15 MPH Speed Limit for Some Residential Streets Under Review
State legislation would give County Council the power to set lower standard
A bill being considered this month in the state legislature would allow the County Council to more easily set a 15 mph speed limit on residential streets in Montgomery County.
Del. David Moon, a Takoma Park Democrat who is the bill’s main sponsor, introduced a similar measure two years ago that was passed by the House of Delegates but did not get a vote in the Senate.
“The reality is, when you look at the studies, there is a huge difference in when a pedestrian crash turns into a pedestrian fatality depending on how fast the vehicle is traveling,” said Del. Vaughn Stewart, a Democrat who represents parts of Rockville and Aspen Hill, and a co-sponsor.
Moon said some roads near schools have a 15 mph limit during school hours, but other areas, such as roads that parallel unprotected bike lanes and narrow neighborhood streets with parked cars, need a lower speed limit to create safer conditions.
If the legislation passes, the County Council and Department of Transportation would gain the authority to drop the speed limit from the current minimum 25 mph in residential zones.
“It’s not just willy-nilly. They [the county] have to do a traffic and engineering study,” Moon said. “I don’t think you’ll see this occur on a large number of roads.”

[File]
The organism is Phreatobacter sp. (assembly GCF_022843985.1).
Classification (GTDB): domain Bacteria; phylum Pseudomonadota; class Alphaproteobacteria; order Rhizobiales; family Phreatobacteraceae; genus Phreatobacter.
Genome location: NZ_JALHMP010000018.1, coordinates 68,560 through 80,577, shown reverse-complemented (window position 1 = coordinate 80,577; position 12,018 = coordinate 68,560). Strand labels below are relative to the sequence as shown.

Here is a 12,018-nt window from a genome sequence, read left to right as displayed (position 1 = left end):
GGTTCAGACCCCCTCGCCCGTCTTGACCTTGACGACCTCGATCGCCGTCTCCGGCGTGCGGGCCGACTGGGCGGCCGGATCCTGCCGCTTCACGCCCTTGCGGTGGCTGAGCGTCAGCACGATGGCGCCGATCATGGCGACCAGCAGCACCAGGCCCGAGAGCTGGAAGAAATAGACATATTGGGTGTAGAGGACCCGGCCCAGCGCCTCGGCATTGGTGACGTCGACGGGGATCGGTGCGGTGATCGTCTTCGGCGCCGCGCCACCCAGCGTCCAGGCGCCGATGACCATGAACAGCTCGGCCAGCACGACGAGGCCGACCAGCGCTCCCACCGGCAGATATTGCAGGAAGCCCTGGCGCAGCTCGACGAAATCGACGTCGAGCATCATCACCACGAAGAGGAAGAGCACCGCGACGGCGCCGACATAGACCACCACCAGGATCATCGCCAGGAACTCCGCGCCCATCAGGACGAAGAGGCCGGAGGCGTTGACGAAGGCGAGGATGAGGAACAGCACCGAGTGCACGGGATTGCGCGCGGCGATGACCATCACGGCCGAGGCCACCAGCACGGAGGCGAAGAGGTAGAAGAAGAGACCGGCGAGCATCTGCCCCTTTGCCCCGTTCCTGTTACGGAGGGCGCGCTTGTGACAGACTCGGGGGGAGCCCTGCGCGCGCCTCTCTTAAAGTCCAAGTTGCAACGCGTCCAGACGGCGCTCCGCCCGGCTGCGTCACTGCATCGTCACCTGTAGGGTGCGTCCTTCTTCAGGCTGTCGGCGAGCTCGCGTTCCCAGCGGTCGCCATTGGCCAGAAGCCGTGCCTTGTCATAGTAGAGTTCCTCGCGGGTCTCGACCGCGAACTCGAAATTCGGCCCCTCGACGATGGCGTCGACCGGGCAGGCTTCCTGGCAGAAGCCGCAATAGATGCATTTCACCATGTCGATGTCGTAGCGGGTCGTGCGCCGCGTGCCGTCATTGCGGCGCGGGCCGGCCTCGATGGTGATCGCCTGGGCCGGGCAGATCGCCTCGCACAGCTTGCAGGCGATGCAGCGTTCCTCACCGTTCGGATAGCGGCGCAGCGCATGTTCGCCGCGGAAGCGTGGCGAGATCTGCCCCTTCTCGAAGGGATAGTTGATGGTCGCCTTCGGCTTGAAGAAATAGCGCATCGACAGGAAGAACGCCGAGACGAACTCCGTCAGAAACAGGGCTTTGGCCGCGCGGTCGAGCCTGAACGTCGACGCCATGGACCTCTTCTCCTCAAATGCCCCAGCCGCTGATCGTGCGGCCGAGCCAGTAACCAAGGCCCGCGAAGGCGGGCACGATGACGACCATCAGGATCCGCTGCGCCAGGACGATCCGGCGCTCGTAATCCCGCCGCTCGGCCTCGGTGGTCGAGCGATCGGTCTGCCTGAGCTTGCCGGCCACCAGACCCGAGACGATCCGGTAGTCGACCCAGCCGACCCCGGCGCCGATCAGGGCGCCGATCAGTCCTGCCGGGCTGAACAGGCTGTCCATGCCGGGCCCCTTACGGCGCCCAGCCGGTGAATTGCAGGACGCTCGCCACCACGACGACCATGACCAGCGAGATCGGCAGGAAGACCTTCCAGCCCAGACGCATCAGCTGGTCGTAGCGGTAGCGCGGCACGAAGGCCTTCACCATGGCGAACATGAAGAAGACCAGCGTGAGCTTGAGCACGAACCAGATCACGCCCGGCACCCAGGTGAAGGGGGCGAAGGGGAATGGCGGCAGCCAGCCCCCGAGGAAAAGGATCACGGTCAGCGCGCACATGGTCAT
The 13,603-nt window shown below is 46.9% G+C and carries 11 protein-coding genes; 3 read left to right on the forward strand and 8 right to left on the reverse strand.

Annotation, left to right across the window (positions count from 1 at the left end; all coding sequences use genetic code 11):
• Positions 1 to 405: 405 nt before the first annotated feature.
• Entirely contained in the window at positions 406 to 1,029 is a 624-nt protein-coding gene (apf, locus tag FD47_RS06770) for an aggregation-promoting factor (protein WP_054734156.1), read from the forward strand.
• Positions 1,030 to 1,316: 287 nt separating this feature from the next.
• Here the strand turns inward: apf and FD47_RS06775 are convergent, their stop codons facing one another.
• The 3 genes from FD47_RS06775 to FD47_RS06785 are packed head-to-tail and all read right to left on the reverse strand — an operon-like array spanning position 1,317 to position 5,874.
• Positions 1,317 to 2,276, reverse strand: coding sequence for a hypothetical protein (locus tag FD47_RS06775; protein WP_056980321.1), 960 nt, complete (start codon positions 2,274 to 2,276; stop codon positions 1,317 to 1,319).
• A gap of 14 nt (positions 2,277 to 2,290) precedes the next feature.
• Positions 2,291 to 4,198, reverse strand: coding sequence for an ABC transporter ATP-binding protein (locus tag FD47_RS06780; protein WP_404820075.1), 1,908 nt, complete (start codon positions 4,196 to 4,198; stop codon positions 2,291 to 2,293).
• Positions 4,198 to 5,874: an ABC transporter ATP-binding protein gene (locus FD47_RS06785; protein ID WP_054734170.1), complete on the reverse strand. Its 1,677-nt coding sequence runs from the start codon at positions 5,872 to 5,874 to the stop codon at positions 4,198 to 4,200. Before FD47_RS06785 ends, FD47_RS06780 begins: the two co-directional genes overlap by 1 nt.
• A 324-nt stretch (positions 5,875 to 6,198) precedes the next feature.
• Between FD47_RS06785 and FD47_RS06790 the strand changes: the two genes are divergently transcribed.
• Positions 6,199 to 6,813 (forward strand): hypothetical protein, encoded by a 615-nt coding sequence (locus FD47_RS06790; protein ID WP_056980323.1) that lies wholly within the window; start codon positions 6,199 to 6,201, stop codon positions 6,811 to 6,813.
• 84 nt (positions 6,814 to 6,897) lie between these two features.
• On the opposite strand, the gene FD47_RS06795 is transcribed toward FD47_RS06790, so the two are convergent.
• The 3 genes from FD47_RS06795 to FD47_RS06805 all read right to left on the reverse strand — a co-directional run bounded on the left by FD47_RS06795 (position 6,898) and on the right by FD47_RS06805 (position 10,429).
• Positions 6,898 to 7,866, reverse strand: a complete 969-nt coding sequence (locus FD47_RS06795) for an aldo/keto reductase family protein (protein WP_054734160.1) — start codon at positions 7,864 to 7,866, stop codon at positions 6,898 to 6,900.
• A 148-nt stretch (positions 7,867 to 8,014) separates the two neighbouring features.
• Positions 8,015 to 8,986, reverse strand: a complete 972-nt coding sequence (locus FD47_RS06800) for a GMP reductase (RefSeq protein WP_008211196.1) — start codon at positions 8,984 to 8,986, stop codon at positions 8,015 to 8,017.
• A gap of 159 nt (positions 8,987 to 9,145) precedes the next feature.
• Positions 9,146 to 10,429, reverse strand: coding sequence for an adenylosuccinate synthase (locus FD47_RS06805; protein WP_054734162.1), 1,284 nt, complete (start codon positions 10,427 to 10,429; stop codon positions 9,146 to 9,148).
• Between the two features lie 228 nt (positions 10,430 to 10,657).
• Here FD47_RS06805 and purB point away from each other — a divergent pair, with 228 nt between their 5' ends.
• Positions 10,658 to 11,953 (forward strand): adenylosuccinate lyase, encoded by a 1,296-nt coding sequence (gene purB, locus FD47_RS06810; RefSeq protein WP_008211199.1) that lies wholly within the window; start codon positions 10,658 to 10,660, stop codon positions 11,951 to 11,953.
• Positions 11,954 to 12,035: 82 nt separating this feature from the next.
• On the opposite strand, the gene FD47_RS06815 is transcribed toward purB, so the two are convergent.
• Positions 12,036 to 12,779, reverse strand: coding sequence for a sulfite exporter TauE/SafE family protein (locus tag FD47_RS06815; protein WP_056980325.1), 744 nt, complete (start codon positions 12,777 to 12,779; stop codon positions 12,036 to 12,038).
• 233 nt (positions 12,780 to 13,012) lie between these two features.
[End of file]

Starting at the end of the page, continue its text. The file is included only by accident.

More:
The bill is set for a Valentine’s Day hearing in the House Environment and Transportation Committee.
At-large Council member Hans Riemer, who first approached Moon and Delegates Erick Luedtke (D-Burtonsville) and Marc Korman (D-Bethesda) with the idea two years ago, said the lower speed limit would “be applied judiciously.”
Riemer added that the council’s bike master plan, adopted in December, involves redesigning several neighborhood streets, necessitating lower speeds.
“There’s many aspects of this. It’s partly about matching the speed limit with the reality of a neighborhood street,” he said.
John Townsend, a spokesman for AAA Mid-Atlantic, said his organization hasn’t taken a position on the bill.
Townsend said any speed limit change should be supported by data that shows why the street is dangerous.
“We don’t want to be in a situation where you have a hodgepodge of laws, and a locality can simply say, ‘this is what the safety limit should be,’” he said. “You can lower speed limits, but you can’t lower it in such a way where you can have problems.”
Townsend said he knows from experience that some drivers will grow impatient with others who observe speed limit in neighborhoods, and then aggressively drive around them, endangering pedestrians.
“Every time I hit my brakes, everybody blows past me. They ride my bumper, and then they go past you. When people say, ‘you’re going too … slow’ and go past you, and then the person [pedestrian] they hit is killed or severely maimed,” he said.
Riemer sees that as a non-issue when it comes to residential streets.
“If there are drivers who are gonna gun it to 40 on a neighborhood street, they’re clearly total jerks and are not gonna follow the law anyway,” he said.
Dan Schere can be reached at Daniel.firstname.lastname@example.org